Building a business or product offering is comparable to building a house. First you lay the foundation, then the rough carpentry, roofing, plumbing, electrical, HVAC, drywall, flooring and finishings, in that order. God forbid you try to install the plumbing after the drywall has gone up, otherwise you will have to rip it all down and start again, at double the cost. And, unless an architect has provided the builder with a clear blue print on what is being built, chaos will surely follow.
But, that only talks about the initial construction. Unlike a house, a good business or product offering is fluid in its design and is constantly trying to improve, to keep up with its competitors and its customers’ needs. Think of it as evolving from version 1.0 to version 2.0 over time, captured by the mantra: continue to innovate or die a slow death. But, the worst thing you can do, is try to build features of version 2.0 on top of flaws embedded in version 1.0. That is the equivalent of building a house of cards, where the whole thing can topple over with one wrong move.
And if it were on fire?
You wouldn’t continue construction of an addition to your house, if the kitchen was on fire, would you? Of course not. First you would extinguish the fire, repair your kitchen and then get back to building your addition. The same holds true for your business or your product line. But, more often than not, I see businesses keep plowing money into new features and functionalities of their product offering, without paying any attention to whether or not the core product is stable and meeting the needs of its stakeholders. Below are a couple case studies I have seen with my clients that help better illustrate this.
Case study #1: Version 1.0 keeps breaking.
Nothing will upset a customer or an employee more than a product that doesn’t work as advertised. Especially, if you don’t own up to your mistakes and have a clear plan on how you are going to get it fixed, and fast! If you are promising to solve pain points for your users, but the system keeps breaking, all you are doing is creating more pain. This most likely means, there goes your repeat sale or your frustrated employee right out the door. If your house is on fire, put it out! The new addition will just have to be delayed, or you risk the whole house burning to the ground.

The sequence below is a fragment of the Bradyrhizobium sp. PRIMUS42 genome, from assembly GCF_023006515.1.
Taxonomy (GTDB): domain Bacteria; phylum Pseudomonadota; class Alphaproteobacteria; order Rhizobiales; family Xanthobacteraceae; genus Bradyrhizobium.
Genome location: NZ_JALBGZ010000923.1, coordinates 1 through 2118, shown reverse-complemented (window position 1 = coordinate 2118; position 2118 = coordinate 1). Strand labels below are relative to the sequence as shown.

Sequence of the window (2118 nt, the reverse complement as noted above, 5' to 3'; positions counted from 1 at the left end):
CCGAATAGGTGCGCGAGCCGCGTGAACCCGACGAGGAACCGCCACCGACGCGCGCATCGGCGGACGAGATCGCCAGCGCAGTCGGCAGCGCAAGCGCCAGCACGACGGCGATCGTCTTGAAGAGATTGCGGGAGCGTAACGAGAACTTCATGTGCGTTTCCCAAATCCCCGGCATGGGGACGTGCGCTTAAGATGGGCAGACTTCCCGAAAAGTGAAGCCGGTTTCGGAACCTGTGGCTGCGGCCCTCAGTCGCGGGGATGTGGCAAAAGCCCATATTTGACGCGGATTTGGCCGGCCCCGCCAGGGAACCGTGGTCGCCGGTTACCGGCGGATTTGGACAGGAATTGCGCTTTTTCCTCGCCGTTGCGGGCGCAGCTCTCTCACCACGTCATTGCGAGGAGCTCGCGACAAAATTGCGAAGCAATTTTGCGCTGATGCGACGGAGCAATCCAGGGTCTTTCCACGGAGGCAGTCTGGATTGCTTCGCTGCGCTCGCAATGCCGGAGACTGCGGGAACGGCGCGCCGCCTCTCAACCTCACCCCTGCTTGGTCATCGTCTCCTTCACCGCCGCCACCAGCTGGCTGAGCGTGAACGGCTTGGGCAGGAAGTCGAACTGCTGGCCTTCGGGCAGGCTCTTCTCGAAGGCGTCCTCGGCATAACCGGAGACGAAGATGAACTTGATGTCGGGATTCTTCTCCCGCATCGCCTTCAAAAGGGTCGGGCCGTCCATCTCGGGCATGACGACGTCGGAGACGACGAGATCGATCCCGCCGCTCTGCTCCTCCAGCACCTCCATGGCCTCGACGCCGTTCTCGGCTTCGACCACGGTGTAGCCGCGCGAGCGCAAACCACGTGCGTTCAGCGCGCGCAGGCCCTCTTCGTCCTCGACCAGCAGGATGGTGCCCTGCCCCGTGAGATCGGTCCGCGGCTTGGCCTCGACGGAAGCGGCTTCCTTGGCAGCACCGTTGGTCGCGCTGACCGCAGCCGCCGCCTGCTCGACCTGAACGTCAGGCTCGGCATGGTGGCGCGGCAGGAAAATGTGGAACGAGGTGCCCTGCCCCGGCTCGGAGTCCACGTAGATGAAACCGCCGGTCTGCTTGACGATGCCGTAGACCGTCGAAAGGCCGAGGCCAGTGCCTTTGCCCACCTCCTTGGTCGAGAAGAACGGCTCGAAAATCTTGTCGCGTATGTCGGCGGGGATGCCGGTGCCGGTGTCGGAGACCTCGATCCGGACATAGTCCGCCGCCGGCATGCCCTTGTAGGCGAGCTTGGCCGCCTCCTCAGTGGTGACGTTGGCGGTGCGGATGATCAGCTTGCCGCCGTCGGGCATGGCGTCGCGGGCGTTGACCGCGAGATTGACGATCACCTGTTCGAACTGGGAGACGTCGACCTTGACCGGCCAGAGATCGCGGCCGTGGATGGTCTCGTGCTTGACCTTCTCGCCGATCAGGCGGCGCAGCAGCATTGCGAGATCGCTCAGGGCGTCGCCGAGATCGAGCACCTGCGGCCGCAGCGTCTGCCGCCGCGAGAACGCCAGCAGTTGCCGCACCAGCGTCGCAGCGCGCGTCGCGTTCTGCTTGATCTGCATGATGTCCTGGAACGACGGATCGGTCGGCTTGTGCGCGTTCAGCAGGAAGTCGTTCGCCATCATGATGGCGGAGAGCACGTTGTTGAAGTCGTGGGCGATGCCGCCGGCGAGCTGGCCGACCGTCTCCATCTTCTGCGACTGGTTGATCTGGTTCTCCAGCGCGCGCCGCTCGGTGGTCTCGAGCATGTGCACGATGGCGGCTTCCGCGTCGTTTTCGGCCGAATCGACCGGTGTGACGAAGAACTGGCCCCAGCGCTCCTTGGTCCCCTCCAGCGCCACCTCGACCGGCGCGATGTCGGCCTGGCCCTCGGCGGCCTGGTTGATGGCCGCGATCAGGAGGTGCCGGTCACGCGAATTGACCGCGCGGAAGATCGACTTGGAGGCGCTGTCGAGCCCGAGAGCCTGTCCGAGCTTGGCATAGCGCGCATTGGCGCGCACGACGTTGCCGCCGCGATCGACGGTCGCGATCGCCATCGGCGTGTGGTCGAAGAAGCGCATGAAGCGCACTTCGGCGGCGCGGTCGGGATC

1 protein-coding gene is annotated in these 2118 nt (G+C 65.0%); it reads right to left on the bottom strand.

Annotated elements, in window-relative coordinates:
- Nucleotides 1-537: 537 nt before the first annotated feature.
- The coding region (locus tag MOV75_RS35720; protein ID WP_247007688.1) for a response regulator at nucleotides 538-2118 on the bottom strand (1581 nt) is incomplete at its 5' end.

Case study #2: Version 1.0 is not selling or meeting needs.
A house on fire might also mean the product works fine, but the users just don’t like it. Maybe it is simply not selling or competitive in the market, or has a complicated user interface. Perhaps an expectation of how the product would work was mismanaged, as communicated during the sales process. Or, features or reports that are most important to the users’ needs lack depth or fall short. Again, time to stop construction. You need constant feedback from your internal and external users that everything is meeting their expectations, otherwise you need to fix it, which is best achieved with a tight partnership between your product developers and your sales team. You can try to put lipstick on a pig, but at the end of the day, it is still a pig destined for the slaughter house.
Case study #3: Version 1.0 is breaking the bank.
The last scenario is the technology is working fine and users are happy with it, but it is costing the company of a lot of time or money. Maybe it is small gross profit at the current selling price, or along onboarding process to educate users how to use the product, or the infrastructure was built on legacy systems that are no longer supported or preferred in the market? If the economics just don’t make sense, it is back to the drawing board to find a better way.
So, the point here is: don’t invest good money on top of a bad base platform. If you have a broken business or product, something is not going right and you need to fix the core first, before trying to pretty it up with additional features and functionality. Yes, that may upset your sales team trying to impress clients with the next “bell and whistle” of a competitive product offering. But, if you don’t fix your foundation first, you risk the whole house falling down. Or, at a minimum, the cost of your addition may double, if you have to build it a second time on a more stable foundation.